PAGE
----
Here’s my two cents: how about we eliminate the “fine print” and just make the conditions more visible to the people reading the contracts! That way, we can avoid messes like these in the future. I’m so sick of the “fine print” ruining people. Word to money-hungry head honchos of corporations: you just made my enemies list, and you’ll be the first to go.

If you don’t understand the terms (or they’re too small for your eyes or whatever), or you feel like the agreement is dishonest in any way, DON’T SIGN the agreement. It’s fairly simple.

It’s just a matter of getting paid now for the work you’ve created or waiting to see if you can develop it into something bankable on your own.

Coming along years later after others have contributed/expanded on the work and companies have invested money into that development and continued promotion of the property is just a cash grab.

I give up hours/day/weeks to my employer for cash now. He takes the work I’m performing and attempts to make a profit selling it for more than he pays me to create it.

If he manages to sell it for a billion dollars, that’s the payoff for his risking the development money. I don’t risk anything.

I receive the money I believe the work is worth immediately. If my employer isn’t able to sell the work for more than it cost to create, I still don’t lose a cent.

I believe in creator’s rights but I don’t believe in sour grapes financial litigation.

@Gasp!

Don’t be naive, they aren’t scrweing anyone. He srewed himself for waiting so long or not reading the fine print. he only has himself to blame.

@Acer

The fine print is visble, it’s just that some fools forget to read it.

Marvel putting contracts on the back of checks was something they always did way back in the ’70’s and maybe even in the ’60’s.
If one Creator just had the cahones to NOT sign the check and take Marvel to court over this unethical practice it probably wouldn’t have escalated to all the court cases we have today.
Signing the check to get the money and then taking Marvel to court 20 or 30 years later is just, well, not too smart.

@Rai
Then why not include a little (whatever those arrow sticky notes are called) at the spot where the fine print should be, so that the creator(s) read it before they make what may or may not be a huge mistake?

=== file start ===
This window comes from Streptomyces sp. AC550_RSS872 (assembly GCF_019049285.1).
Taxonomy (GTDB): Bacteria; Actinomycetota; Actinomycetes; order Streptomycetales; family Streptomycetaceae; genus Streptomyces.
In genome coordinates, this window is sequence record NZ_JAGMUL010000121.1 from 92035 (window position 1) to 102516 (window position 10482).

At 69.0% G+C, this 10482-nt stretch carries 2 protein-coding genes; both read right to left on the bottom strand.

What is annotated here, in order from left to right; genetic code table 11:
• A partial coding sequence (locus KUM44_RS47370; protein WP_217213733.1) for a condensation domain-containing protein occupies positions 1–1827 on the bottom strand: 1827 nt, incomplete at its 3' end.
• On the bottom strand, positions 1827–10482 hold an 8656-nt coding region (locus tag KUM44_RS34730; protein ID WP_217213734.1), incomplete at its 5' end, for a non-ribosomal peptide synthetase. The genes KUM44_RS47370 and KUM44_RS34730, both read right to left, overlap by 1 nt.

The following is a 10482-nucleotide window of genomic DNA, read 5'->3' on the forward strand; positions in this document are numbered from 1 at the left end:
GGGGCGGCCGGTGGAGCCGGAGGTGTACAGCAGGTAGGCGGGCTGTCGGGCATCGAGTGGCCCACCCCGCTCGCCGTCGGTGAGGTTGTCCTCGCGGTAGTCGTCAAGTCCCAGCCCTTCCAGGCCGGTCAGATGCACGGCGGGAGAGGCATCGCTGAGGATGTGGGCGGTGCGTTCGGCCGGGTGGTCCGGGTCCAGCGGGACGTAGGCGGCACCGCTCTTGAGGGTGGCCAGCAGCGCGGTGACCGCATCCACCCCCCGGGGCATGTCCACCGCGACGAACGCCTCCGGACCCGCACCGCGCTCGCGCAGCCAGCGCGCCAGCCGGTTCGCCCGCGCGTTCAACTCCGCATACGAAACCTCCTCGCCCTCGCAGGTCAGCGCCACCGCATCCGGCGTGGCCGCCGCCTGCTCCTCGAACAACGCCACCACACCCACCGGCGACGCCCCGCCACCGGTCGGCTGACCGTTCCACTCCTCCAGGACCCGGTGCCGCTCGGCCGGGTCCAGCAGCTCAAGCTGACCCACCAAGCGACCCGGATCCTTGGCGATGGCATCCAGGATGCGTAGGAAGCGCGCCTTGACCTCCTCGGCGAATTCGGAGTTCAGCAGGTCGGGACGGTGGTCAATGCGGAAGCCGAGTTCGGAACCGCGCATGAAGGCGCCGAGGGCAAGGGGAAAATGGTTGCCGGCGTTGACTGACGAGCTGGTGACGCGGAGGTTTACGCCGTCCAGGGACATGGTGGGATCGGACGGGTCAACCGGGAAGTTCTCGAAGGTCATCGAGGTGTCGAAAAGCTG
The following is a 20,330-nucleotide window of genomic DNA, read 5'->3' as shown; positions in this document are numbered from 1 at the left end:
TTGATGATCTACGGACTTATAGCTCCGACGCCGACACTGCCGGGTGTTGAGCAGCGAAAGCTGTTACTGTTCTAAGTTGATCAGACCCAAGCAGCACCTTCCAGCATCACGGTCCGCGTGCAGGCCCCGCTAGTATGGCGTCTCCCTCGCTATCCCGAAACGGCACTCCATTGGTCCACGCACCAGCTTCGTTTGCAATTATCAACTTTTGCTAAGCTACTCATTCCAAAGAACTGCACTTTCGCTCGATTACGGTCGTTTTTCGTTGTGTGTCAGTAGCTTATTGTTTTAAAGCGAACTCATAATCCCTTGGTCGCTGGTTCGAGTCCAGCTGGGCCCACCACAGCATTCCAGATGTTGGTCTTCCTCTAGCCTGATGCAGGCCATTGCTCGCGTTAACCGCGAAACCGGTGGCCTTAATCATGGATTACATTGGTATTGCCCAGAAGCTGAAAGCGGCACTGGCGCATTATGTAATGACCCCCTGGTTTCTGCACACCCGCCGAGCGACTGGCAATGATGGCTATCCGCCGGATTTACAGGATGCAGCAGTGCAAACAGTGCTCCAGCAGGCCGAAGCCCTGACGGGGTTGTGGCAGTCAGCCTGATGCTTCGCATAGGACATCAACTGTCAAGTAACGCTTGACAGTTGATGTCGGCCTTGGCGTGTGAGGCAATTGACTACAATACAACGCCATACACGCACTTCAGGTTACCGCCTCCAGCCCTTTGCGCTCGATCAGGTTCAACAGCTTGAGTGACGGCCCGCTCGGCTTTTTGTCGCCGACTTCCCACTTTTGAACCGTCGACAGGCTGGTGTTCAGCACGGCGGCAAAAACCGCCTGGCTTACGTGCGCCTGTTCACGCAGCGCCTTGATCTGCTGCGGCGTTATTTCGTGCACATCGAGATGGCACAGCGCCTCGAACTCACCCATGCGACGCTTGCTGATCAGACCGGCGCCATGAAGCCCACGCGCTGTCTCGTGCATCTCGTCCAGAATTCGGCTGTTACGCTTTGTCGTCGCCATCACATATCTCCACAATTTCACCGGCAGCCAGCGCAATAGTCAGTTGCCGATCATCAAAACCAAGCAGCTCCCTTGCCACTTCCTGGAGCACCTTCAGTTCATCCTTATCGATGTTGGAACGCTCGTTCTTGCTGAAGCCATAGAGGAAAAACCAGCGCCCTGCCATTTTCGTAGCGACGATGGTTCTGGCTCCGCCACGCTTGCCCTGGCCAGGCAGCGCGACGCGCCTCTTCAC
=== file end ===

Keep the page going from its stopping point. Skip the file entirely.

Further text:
@Markus
Why doesn’t someone charge Marvel with ethical violations today? Then we’d see them change.

Although Gary Friedrich created Ghost Rider, I believe he only wrote 16 issues. A lot of the iconic elements of Ghost Rider were added by other writers. Still, it sucks that he lost a character that he created. I haven’t seen the movie; did he get a credit?

OccupyaBrainCell

December 30, 2011 at 8:41 am

Acer, really? nice comment, enemies list, first to go? the big bad corporations! the evil money-hungry corporations! give me a break. He signed a valid contract by endorsing the check, he can read, he knew it. Now that the property is worth something, he’s trying to cash in. well to bad, you dont own the rights. Would Mr. Friedrich be saying anything if the Ghost Rider property was a bust? no. …Marvel invested the money in the character, took all the risk. If Marvel lost money on it, would Mr. Friedrich being offering to pay them back since he thinks he’s own the character?

When I sign contracts, I routinely cross out the lines I disagree with, and sign my initials beside the deletion.

As for Ghost Rider, the guy on the motorcycle was just a rip-off of the old western Ghost Rider. Whoever originated the western character should be the one who owns the rights.

william g wilson

February 14, 2012 at 7:43 am

There’s a strong argument here that the “contract” was not valid. Marvel provided absolutely no consideration to Friedrich for signing away his rights. In other words, Marvel got Ghost Rider for free. They didn’t pay Friedrich anything extra for signing the check. They only paid him for the work he had already done. Furthermore, he was working freelance. Ordinarily, when one works for hire, the employer provides the workplace and the equipment and exercises control over both the means and method of the work. This is a terribly sloppy and lazy ruling by the judge, and I hope that Friedrich wins his appeal.